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Patek Philippe Nautilus: The Icon Designed Over Lunch

Some watches come with an interesting story of how they came to life. For the Patek Philippe Nautilus this happened in 1974, when Gérald Genta was having lunch in a hotel during the Basel Watch Fair. When he recognized the team from Patek Philippe sitting across from him in the dining room, he got an idea. This was one of the qualities of Gérald Genta; the fact that he could pen down an innovative design in a matter of minutes. In this case, a pencil and a napkin resulted in what would become the Patek Philippe Nautilus. The staff from Patek Philippe apparently liked what they saw, as they spent another two years making the design production ready and launched it at the Basel Watch Fair in 1976.

One of the few watches that truly deserves the title of icon

Like the Audemars Piguet Royal Oak, which Gérald Genta designed a few years before, the Nautilus would become a trailblazer, showing that there was definitely a market for high-end sports watches made from stainless steel. For the Nautilus, this was a path of slow growth, as it was ahead of the curve, but Patek Philippe had a bit more of a conservative approach then Audemars Piguet when it came to this matter. Where Audemars Piguet turned the Royal Oak into one of the pillars of its collection, Patek Philippe slowly let the Nautilus evolve. In 1980 the brand introduced a Ladies version, followed a year later by a mid-size Nautilus, which took the diameter down from 40mm to 37.5mm.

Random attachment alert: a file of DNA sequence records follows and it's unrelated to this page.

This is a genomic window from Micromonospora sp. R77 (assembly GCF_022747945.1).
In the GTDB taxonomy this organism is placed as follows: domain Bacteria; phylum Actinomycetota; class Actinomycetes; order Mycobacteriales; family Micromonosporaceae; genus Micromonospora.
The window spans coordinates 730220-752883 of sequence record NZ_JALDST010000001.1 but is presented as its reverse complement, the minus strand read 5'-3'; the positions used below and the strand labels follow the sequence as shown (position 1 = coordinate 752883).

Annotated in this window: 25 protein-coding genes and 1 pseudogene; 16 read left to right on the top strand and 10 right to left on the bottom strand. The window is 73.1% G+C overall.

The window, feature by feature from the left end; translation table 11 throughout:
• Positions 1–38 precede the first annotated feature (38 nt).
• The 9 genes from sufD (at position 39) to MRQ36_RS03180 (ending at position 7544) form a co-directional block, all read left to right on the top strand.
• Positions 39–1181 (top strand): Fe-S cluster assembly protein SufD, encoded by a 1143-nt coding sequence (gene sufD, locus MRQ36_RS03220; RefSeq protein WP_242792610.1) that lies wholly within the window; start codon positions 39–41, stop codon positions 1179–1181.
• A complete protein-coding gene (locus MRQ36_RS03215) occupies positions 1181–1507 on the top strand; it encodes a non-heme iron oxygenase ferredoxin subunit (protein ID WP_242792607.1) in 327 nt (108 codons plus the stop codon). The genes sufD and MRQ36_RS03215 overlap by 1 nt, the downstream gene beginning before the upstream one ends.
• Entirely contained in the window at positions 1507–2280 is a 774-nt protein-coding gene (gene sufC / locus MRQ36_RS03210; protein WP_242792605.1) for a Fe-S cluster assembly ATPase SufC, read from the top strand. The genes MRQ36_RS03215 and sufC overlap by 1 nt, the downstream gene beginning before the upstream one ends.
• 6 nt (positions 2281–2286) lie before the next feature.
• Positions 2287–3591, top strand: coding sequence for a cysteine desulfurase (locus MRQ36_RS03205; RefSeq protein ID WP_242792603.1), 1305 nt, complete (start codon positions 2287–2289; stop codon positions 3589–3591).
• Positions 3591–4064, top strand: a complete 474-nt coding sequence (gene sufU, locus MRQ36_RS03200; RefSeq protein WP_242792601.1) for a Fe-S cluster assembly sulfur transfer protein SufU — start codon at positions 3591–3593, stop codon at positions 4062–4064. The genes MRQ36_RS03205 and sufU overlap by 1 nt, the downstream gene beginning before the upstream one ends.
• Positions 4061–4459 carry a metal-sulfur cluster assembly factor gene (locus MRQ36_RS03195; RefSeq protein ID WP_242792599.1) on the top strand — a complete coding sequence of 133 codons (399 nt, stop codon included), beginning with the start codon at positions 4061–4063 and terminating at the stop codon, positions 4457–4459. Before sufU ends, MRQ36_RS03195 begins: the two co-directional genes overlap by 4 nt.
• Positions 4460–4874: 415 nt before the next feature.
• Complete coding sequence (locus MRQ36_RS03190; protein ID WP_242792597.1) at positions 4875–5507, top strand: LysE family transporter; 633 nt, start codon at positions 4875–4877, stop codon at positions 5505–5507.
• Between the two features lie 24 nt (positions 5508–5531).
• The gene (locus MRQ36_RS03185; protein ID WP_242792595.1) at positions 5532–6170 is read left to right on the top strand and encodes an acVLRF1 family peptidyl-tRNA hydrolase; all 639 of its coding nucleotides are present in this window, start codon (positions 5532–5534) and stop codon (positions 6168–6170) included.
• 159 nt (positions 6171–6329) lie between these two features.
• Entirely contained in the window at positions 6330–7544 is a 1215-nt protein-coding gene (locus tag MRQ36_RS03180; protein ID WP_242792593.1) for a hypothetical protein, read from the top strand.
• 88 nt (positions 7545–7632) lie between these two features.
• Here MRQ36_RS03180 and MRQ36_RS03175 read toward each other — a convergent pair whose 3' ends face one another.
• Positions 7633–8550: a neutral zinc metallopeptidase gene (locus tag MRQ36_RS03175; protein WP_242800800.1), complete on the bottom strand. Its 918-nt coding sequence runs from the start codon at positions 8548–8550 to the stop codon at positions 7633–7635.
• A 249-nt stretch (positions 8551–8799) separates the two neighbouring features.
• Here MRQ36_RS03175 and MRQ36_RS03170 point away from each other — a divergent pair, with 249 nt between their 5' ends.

One of the beautiful features of the Nautilus is how slim it is

It wasn’t until 1998 when the first complication, in addition to the date, was introduced. This Reference 3710/1A not only impressed with its power reserve indicator but also with its Roman numeral dial. More complex models were introduced in 2005, when Reference 3712 combined a power reserve indicator and small seconds display, with a date and moon phase. Today, these complications live on in the Reference 5712, while also annual calendars, perpetual calendars, GMT models, and chronographs are part of the Nautilus universe, perpetuating the legacy of one of the most well-known, high-end sports watches in the world.